Athlone made the decision to travel with two distinct squads. Under the SSI rules players who start for the Seniors are not allowed to play for the seconds, but those players that are subs for the Senior team may also play for the seconds. AIT decided that by having two separate squads they were giving 44 players the opportunity to play in an All-Ireland Final despite realising it would weaken the seconds team.
The seconds final proved to be a step too far for the Athlone I.T. team. Despite the bravest of efforts they struggled against a strong I.T. Carlow side that consistently outflanked them. Trailing 22-7 at half-time, having played with the wind for the first period, I.T. Carlow soon started adding to their advantage as they built up a 40-7 lead midway through the second half. AIT put in their customary gutsy performance as they scored a try to make the score 40-12 and then had an extended period of applying pressure to the Carlow line but were just unable to add to their score despite a number of near misses. Close to the end Carlow scored a breakaway try that was converted to leave the final score 47-12. Full credit to Conor Galvin and his team for putting up such a brave performance.
The senior final was eagerly anticipated by all present. AIT last won this final in 2010 and having lost to I.T. Carlow in the last three senior finals they were desperate to reverse these results, not least because they are the only college to have ever won four successive finals (between 2001-2004). Captain Martin Staunton brought along his three losers medals for pre-match motivation and it was obvious during the warm-up that the team were highly focused and very much “up” for the game.
Straight from Carlow’s kick-off AIT gathered the ball and immediately set about putting the opposition on the back foot. Driving runs into the heart of the Carlow defence put them under great pressure and the only way they could cope was by giving away penalties. The first of these was spurned by Athlone’s desire to keep the pace high when they ran the ball from a kickable position but when the next penalty came Domnhal Corbett duly slotted the ball between the uprights for a 3-0 lead. From the next Carlow kick-off the pattern of play was repeated and as Athlone drove across the gain line again and again, Carlow killed the ball again and Corbett slotted his second penalty for a 6-0 lead. AIT were dominant in the scrum and were playing with a power and verve that Carlow were finding increasingly difficult to live with. When Carlow kicked the ball, it was fielded brilliantly by the Athlone players who ran it straight back at them. The noisy Carlow crowd had been silenced by the time Bryan “Dixie” Dixon was put through a gap in the ITC defence to score under the post. Corbett duly converted and the lead stretched to 13-0. Carlow were struggling to get out of their own half and hard tackling and big hits from Athlone were forcing knock-ons and turnovers to increase the pressure on their opponents.
Athlone had territorial advantage and after a number of scrums close to the Carlow line, Kevin Gavin scampered around the blind side to score a try in the corner. Corbett succeeded with a very difficult kick to extend the lead to 20-0. With rolling subs allowed, the coaches changed the props to keep the players fresh and the tempo high, Gavin and Aodhan Glynn came off to be replaced by Craig Hansbury and Brian Teape. Teape’s very first touch of the ball was to force his way over for AIT’s third try which extended the lead to 25-0. With 7 minutes to go to half-time Sean Dempsey was sent to the sin-bin for not releasing after tackling a Carlow player, but Athlone held on comfortably so the score at half-time remained 25-0.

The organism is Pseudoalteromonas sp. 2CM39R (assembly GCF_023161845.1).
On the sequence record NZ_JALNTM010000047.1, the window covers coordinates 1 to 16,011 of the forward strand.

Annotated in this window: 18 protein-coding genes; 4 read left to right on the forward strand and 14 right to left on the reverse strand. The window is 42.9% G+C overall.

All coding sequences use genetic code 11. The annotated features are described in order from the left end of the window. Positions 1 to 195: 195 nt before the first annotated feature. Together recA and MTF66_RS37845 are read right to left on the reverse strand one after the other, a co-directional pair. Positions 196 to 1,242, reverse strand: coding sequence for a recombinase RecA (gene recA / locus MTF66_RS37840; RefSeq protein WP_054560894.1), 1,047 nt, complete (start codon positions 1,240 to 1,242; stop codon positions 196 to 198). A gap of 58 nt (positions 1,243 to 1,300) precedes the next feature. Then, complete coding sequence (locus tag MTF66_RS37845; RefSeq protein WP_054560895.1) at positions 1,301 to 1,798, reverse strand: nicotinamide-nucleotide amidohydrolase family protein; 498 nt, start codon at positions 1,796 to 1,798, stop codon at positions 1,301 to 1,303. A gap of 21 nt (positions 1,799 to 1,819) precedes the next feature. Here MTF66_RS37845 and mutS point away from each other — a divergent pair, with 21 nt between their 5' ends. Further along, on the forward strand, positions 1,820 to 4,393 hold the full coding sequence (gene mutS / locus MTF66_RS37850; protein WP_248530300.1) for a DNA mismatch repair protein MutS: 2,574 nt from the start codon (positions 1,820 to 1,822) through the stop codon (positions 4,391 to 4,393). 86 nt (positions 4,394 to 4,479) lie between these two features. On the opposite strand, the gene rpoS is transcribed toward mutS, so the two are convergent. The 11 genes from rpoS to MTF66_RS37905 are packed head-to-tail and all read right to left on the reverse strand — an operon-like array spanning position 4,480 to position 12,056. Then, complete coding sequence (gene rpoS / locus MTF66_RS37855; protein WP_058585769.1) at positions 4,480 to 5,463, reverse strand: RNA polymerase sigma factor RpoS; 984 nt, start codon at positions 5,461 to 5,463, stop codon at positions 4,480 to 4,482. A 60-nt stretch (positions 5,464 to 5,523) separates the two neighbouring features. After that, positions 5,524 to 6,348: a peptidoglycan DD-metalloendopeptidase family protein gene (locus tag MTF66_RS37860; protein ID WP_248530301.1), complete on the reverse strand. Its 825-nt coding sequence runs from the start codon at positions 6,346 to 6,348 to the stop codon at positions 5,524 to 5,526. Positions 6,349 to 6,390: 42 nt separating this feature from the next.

The half-time team talk centred around staying focused and the importance of the first score in the second half. This Athlone team knew how to follow the script and within two minutes of the restart Aidan Connaghton scythed through the Carlow defence to extend the lead to 30-0 while they were still reduced to 14 mean. The difficult conversion was missed but the all-important first score went to Athlone. Throughout the game AIT had defended brilliantly never giving their opponents any room and snuffing out danger before it developed, as a result Carlow became more frantic as the match went on but Athlone were disappointed when the next score went to ITC, a try in the corner, which was splendidly converted from the touchline by former AIT student Willie Canavan. It was about this time that the skies opened and rain made the conditions very difficult for Athlone to play their free flowing brand of rugby but they were comfortably handling anything Carlow could through at them. The final score came to Athlone in the form of a fifth try, this one scored by Dempsey. This left the final score at 35-7 to earn Athlone I.T. their 9th Senior Cup.
It would be wrong to pick out any individual from the Athlone I.T. team, everyone played well – the starting XV and also the subs all of whom came on at some stage. Tremendous credit should be given to coaches Charlie Couper and Geoff Kenny who have worked tirelessly to produce a team capable of challenging I.T. Carlow who have reaped the fruits of their Rugby course for the past few years. Next up will be the Freshers who are waiting to find out who their semi-final opponents will be as AIT try to retain the cup they won last year. No fewer than six freshers were involved in today’s victorious Senior Cup squad.
Team: Kevin Gavin, Brian McGovern, Aodhan Glynn, Josh O’Rourke, Sam McCormack, Brendan Fagan, Aidan Connaghton, Martin Staunton, Mark Dolan, Domhnal Corbett, Colm O’Reilly, Cathal Evans, Bryan Dixon, Sean Dempsey, Callum Boland
Subs: Brian Teape, Harry Hester, Craig Hansbury, Mark Kennedy, Darragh Maher, Ricky Dixon, Ben Porter